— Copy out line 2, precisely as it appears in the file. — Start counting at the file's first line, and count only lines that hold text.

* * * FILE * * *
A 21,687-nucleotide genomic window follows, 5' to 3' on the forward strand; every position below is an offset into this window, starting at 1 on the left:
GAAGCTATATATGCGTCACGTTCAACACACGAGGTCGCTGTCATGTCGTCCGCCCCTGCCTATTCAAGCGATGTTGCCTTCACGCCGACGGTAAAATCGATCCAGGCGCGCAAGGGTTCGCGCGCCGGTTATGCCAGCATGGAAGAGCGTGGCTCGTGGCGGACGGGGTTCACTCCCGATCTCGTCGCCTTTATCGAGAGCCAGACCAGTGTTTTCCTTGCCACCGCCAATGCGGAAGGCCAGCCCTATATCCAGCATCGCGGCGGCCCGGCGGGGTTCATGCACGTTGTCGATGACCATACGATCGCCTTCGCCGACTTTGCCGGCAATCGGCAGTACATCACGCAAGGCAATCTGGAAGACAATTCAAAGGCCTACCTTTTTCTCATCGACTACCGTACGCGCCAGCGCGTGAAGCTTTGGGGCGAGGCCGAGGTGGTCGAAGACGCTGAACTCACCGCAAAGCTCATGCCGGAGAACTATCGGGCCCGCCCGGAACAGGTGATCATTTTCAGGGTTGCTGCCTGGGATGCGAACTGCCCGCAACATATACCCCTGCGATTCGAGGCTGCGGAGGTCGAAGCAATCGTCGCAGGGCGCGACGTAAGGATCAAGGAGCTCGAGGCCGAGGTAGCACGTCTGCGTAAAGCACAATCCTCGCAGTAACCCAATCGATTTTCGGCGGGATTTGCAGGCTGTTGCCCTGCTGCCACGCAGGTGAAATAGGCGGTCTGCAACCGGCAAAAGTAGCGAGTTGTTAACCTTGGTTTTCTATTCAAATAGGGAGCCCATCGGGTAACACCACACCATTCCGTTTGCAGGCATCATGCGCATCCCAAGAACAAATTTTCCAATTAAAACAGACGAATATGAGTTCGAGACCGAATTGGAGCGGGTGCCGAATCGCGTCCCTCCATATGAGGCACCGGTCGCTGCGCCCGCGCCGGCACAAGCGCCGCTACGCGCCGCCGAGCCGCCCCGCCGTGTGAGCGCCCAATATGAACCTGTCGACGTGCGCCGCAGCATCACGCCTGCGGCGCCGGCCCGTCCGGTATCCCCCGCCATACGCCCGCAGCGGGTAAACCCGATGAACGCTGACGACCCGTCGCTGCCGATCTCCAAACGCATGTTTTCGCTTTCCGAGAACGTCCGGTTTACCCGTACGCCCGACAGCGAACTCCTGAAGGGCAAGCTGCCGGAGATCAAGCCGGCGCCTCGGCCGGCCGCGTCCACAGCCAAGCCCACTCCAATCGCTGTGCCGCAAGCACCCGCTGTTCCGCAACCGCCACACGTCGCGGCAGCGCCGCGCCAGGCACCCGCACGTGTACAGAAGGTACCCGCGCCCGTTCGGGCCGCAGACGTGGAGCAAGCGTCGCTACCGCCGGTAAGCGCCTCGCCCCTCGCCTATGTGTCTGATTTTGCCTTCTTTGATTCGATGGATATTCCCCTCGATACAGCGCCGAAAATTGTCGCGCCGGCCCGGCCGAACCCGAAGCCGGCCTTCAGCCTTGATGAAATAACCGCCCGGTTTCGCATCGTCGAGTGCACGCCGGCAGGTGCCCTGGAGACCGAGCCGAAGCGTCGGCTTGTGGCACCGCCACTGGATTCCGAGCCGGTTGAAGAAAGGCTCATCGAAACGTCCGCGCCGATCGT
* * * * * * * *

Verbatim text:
GAAGCTATATATGCGTCACGTTCAACACACGAGGTCGCTGTCATGTCGTCCGCCCCTGCCTATTCAAGCGATGTTGCCTTCACGCCGACGGTAAAATCGATCCAGGCGCGCAAGGGTTCGCGCGCCGGTTATGCCAGCATGGAAGAGCGTGGCTCGTGGCGGACGGGGTTCACTCCCGATCTCGTCGCCTTTATCGAGAGCCAGACCAGTGTTTTCCTTGCCACCGCCAATGCGGAAGGCCAGCCCTATATCCAGCATCGCGGCGGCCCGGCGGGGTTCATGCACGTTGTCGATGACCATACGATCGCCTTCGCCGACTTTGCCGGCAATCGGCAGTACATCACGCAAGGCAATCTGGAAGACAATTCAAAGGCCTACCTTTTTCTCATCGACTACCGTACGCGCCAGCGCGTGAAGCTTTGGGGCGAGGCCGAGGTGGTCGAAGACGCTGAACTCACCGCAAAGCTCATGCCGGAGAACTATCGGGCCCGCCCGGAACAGGTGATCATTTTCAGGGTTGCTGCCTGGGATGCGAACTGCCCGCAACATATACCCCTGCGATTCGAGGCTGCGGAGGTCGAAGCAATCGTCGCAGGGCGCGACGTAAGGATCAAGGAGCTCGAGGCCGAGGTAGCACGTCTGCGTAAAGCACAATCCTCGCAGTAACCCAATCGATTTTCGGCGGGATTTGCAGGCTGTTGCCCTGCTGCCACGCAGGTGAAATAGGCGGTCTGCAACCGGCAAAAGTAGCGAGTTGTTAACCTTGGTTTTCTATTCAAATAGGGAGCCCATCGGGTAACACCACACCATTCCGTTTGCAGGCATCATGCGCATCCCAAGAACAAATTTTCCAATTAAAACAGACGAATATGAGTTCGAGACCGAATTGGAGCGGGTGCCGAATCGCGTCCCTCCATATGAGGCACCGGTCGCTGCGCCCGCGCCGGCACAAGCGCCGCTACGCGCCGCCGAGCCGCCCCGCCGTGTGAGCGCCCAATATGAACCTGTCGACGTGCGCCGCAGCATCACGCCTGCGGCGCCGGCCCGTCCGGTATCCCCCGCCATACGCCCGCAGCGGGTAAACCCGATGAACGCTGACGACCCGTCGCTGCCGATCTCCAAACGCATGTTTTCGCTTTCCGAGAACGTCCGGTTTACCCGTACGCCCGACAGCGAACTCCTGAAGGGCAAGCTGCCGGAGATCAAGCCGGCGCCTCGGCCGGCCGCGTCCACAGCCAAGCCCACTCCAATCGCTGTGCCGCAAGCACCCGCTGTTCCGCAACCGCCACACGTCGCGGCAGCGCCGCGCCAGGCACCCGCACGTGTACAGAAGGTACCCGCGCCCGTTCGGGCCGCAGACGTGGAGCAAGCGTCGCTACCGCCGGTAAGCGCCTCGCCCCTCGCCTATGTGTCTGATTTTGCCTTCTTTGATTCGATGGATATTCCCCTCGATACAGCGCCGAAAATTGTCGCGCCGGCCCGGCCGAACCCGAAGCCGGCCTTCAGCCTTGATGAAATAACCGCCCGGTTTCGCATCGTCGAGTGCACGCCGGCAGGTGCCCTGGAGACCGAGCCGAAGCGTCGGCTTGTGGCACCGCCACTGGATTCCGAGCCGGTTGAAGAAAGGCTCATCGAAACGTCCGCGCCGATCGT